Wake up and shine and get a little of sunshine!
Cold is a viral infection of the upper respiratory tract. And we know that there are no antibiotics for viral infections and hence have no quick shots. Cold brings miserable days for many of us. You can’t take a leave off from your school or office with the excuse of having a common cold. At the same time, you cannot work comfortably with a stuffy head, runny nose and lots of sneezing. Cold can go on for a week or more and demands a lot of rest. You try a lot of remedies and swallow a couple of tablets and the infection would fade away very slowly.
Cold, Vitamin D and Sun
Normally, cold is seasonal though it has its sway during winter days. Winter is a month of darkness, chill, snow balling, skating and colds. One of the reasons why we catch a cold during winter days is the cold, damp weather inside and outside. Viruses thrive comfortably in low humidity. The other important reason for the frequency of common cold during winter is the lack of sunlight. We get our vitamin D mostly from sunshine. And winter is a time when most people are deficient in Vitamin D, otherwise called as sunshine vitamin. It is the UV rays from the sun that help our body to synthesize the Vitamin D necessary for our body. The rest of the vitamin is derived from foods like milk, bread, tuna, eggs, fortified margarines and cereals. Vitamin D deficiencies are ever on the increase especially in those who lack exposure to sun and eat very less of these food items.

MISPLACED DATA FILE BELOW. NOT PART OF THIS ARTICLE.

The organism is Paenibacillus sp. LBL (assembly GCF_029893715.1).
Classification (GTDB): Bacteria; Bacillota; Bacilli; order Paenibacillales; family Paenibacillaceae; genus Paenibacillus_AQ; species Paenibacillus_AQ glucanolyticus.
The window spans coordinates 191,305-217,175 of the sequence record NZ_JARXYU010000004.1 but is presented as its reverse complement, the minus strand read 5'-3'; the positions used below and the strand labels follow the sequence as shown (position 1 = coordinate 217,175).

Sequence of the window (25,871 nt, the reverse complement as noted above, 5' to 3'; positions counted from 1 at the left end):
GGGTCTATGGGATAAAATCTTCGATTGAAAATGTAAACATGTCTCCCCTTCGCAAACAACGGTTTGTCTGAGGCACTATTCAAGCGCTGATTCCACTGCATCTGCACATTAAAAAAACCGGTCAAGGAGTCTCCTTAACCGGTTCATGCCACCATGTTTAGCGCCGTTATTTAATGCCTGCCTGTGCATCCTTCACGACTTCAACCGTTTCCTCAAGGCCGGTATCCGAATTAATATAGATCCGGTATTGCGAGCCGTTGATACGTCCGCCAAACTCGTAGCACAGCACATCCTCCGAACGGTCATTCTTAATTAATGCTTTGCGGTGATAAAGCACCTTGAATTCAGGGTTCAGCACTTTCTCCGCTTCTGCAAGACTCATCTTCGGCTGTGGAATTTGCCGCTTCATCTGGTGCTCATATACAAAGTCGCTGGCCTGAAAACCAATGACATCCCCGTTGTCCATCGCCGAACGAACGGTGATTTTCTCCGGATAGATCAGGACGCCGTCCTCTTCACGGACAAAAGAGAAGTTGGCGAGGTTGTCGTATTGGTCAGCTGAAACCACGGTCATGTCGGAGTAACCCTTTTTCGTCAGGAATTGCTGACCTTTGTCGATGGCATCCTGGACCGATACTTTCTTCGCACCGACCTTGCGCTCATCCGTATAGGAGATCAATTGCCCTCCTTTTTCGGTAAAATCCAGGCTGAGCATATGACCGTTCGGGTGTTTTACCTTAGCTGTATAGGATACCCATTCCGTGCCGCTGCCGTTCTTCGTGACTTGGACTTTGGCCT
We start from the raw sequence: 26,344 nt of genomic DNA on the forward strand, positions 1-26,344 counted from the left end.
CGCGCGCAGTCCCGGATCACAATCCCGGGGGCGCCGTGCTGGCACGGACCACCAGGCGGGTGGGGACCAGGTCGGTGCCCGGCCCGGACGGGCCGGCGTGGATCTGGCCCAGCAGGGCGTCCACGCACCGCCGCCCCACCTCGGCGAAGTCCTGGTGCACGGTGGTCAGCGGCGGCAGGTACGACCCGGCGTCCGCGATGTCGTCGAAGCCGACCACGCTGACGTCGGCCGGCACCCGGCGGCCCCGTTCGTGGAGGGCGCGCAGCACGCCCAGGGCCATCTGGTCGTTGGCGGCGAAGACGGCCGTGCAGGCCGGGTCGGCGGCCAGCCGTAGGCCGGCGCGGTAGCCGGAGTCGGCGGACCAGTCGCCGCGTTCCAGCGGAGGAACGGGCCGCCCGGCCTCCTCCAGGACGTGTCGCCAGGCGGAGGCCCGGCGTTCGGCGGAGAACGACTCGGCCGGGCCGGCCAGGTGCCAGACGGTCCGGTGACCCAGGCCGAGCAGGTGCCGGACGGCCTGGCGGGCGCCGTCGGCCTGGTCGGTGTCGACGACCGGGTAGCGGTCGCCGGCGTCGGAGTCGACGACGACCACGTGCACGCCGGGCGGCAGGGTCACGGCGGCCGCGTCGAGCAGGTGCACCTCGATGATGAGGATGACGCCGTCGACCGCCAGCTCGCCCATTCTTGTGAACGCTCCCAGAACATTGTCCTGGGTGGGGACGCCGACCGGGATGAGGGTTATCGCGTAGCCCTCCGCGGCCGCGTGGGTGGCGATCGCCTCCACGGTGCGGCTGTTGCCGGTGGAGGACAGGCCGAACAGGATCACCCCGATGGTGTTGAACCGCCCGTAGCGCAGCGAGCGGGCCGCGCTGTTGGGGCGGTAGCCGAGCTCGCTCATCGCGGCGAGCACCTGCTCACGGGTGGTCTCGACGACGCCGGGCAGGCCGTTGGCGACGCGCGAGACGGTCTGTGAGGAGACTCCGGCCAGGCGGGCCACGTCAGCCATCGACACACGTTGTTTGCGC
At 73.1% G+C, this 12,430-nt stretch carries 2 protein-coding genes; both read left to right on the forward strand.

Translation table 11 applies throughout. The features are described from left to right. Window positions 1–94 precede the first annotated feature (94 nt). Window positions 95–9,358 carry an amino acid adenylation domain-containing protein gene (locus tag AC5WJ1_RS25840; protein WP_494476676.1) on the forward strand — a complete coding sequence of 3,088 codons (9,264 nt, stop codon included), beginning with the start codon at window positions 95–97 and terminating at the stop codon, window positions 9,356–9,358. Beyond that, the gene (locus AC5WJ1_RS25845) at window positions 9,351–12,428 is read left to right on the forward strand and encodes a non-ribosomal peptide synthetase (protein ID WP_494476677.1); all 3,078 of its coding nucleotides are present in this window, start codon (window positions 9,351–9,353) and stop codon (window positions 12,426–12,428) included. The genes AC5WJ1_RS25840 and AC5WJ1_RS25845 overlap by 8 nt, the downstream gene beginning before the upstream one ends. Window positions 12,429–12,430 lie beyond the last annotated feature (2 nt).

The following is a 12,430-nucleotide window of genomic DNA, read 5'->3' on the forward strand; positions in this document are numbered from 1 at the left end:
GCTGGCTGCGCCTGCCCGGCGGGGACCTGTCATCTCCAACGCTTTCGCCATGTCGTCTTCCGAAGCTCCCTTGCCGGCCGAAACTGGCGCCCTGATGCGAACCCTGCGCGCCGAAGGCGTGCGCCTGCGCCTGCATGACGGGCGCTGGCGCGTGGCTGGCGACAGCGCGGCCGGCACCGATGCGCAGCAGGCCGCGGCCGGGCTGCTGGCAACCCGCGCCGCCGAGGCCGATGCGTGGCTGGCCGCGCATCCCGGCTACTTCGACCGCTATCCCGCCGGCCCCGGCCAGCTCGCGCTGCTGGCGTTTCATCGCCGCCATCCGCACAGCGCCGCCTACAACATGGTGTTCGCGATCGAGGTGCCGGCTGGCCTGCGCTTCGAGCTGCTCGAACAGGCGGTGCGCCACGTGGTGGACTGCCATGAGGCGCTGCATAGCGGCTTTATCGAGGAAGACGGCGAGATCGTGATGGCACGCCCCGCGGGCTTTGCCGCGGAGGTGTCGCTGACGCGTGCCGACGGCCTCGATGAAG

What are the risks?
Low levels of vitamin D not only contributes to common cold and flu, it also triggers off lung diseases like asthma and emphysema. People with this deficiency are more susceptible to respiratory infections than others. Multiple Slerocis is the most common disabling neurological condition and Vitamin D deficient young adults are at a risk of developing it.
Who is at risk?
Those of the northern latitude hardly see the sun and suffer from Vitamin D deficiency. More than the sun it is the lack of a balanced diet that is the culprit for some. Breastfed infants may lack Vitamin D while infants who take milk substitutes may get insufficient Vitamins. Undernourished people, people with liver or kidney disease and those under specific medications may also lack D vitamins.
How much is too much?
Liver is a great source of vitamin D. But having too much of Vitamin D rich foods is harmful for the bones. The recommended quantity per day is 25 micrograms or less for a healthy life. However, the dosage differs with age and medical conditions of the person. Excess intake of Vitamin D cause calcification of bones and of soft tissue, headaches, weakness, nausea, vomiting, constipation, kidney stones ,polyuria, polydipsia and other serious health hazards.
Preventing cold in winter days
-Aparna K V